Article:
Replacing The Battery on a Motorola Nexus 6


Earlier this year I was moaning about my Nexus 6. Motorola's crappy battery technology is well documented, my phone was running so hot that the glue holding the device together became unstuck!

Motorola Nexus 6 Back Off

Eventually, the battery failed. It would report being fully charged, but only run for a few minutes before switching off. Recalibrating and resetting the battery statistics failed to improve the situation.

So, time to buy a replacement Nexus 6 battery. Cost under £15 and delivered on the slow boat from China.

I followed this excellent tutorial from iFixit. Here are my notes.

  • Buy proper tools. You'll need a T3 Torx head. That's quite an uncommon size, so I picked up this torx set which also contains a set of tweezers.
  • Melt the glue gently. Most of the glue had already perished on mine, but for the elusive splodges you'll want to gently apply heat. I used a hot water bottle filled with boiling water. I rested the phone on top of it for a few minutes and then gently peeled it apart.
  • These are delicate electronics. Be very careful. Don't tug.
  • Once you've undone all 22 T3 screws, the phablet opens into two pieces.
    Nexus One Open
  • As you can see, the old battery was wrecked
    Nexus 6 Batteries
    Although, to be fair, some of that disfigurement is caused by prying off the glue. Remember to recycle your old battery safely.
  • When replacing the battery, you have to consider whether you want to glue things down again. If you don't, there's a slight risk that some of the precise connections could shift and you'll have to disassemble everything to realign them. I cheated an used a small piece of sticky tape to keep the Qi in place.
  • You don't need to use the Qi inductive coil - although it also contains the NFC antenna as well. If you break it, you can buy a replacement fairly cheaply. The quad connector which wraps around the battery is for Qi charging. The long straight cable is for the NFC.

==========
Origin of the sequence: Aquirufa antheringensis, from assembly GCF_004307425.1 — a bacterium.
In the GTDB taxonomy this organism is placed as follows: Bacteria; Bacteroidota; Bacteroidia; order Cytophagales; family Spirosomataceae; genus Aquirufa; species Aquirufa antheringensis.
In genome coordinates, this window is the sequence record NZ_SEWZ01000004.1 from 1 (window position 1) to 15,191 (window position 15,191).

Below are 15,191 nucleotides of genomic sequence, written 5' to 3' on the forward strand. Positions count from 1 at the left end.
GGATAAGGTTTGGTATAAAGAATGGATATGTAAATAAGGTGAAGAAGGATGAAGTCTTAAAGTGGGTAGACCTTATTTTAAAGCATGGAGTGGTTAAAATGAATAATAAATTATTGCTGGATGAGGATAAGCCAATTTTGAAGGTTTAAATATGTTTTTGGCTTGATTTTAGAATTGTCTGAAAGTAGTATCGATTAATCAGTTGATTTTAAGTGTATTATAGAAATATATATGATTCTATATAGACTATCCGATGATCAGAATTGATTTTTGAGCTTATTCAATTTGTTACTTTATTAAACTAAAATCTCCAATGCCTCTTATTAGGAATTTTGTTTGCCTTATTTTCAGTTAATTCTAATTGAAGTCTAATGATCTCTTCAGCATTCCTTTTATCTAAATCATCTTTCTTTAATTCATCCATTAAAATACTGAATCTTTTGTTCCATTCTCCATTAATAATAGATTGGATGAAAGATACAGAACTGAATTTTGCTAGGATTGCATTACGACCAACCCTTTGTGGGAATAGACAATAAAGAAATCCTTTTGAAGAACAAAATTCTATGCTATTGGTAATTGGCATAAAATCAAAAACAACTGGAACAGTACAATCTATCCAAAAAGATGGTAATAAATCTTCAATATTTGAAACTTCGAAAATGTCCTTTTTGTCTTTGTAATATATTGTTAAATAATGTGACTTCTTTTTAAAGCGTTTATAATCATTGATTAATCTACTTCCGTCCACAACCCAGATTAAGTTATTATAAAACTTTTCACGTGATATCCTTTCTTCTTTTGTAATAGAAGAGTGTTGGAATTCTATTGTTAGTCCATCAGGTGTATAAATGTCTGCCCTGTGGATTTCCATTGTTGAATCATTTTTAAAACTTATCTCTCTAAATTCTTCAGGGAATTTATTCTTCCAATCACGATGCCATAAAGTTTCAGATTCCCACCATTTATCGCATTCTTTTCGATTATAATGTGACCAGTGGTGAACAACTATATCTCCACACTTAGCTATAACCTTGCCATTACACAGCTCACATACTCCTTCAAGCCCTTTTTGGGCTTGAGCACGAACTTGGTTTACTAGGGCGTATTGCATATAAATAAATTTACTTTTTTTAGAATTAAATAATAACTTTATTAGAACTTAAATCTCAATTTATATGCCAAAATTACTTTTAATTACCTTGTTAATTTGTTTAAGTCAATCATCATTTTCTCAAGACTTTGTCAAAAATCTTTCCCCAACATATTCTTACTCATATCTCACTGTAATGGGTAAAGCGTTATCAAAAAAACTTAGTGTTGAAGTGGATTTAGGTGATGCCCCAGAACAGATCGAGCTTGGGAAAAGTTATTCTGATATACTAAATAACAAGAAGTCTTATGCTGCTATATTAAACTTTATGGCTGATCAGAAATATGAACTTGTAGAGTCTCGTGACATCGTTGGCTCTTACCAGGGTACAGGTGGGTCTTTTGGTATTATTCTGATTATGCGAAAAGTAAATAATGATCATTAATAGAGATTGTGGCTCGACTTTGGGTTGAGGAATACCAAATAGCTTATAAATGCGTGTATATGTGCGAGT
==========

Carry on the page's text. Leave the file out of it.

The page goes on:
• I didn't screw everything back together until I was sure it had worked. I put in the four screws for stability and then tested both the USB and Qi charging. I also tested the NFC using a basic app.
  • Success!
    Nexus Charging
  • The battery came partly charged - I reset the battery statistics just to make sure it was working. Once fully charged, I'm going to use it until it is completely empty.

There you have it! For around £25 including tools, I've got a brand new battery - and a little ego boost knowing I can do basic repairs to complex electronics.

3 thoughts on “Replacing The Battery on a Motorola Nexus 6

  1. Considering your Nexus must be under 12mths old why didn't you go down the warranty route? Although that's a slightly rhetorical question as I've experienced android device manufacturers repair/returns processes before! One of the reasons I like Apple stuff so much, walk into store walk out with replacement working device:)

  2. So I replaced my battery, but now I cannot get past the black screen with the blinking battery with a lightning bolt symbol. Wont charge, wont boot up. Tried different cables, tried bootloader. Nada. Tried everything the internet suggested, but nothing actually pertained directly to what I was dealing with in the first place.... any ideas as to what the heck I did??! One thing I didnt do was replace the coil. I left it out. Figured I didnt need it. I hope that is my only whoops!

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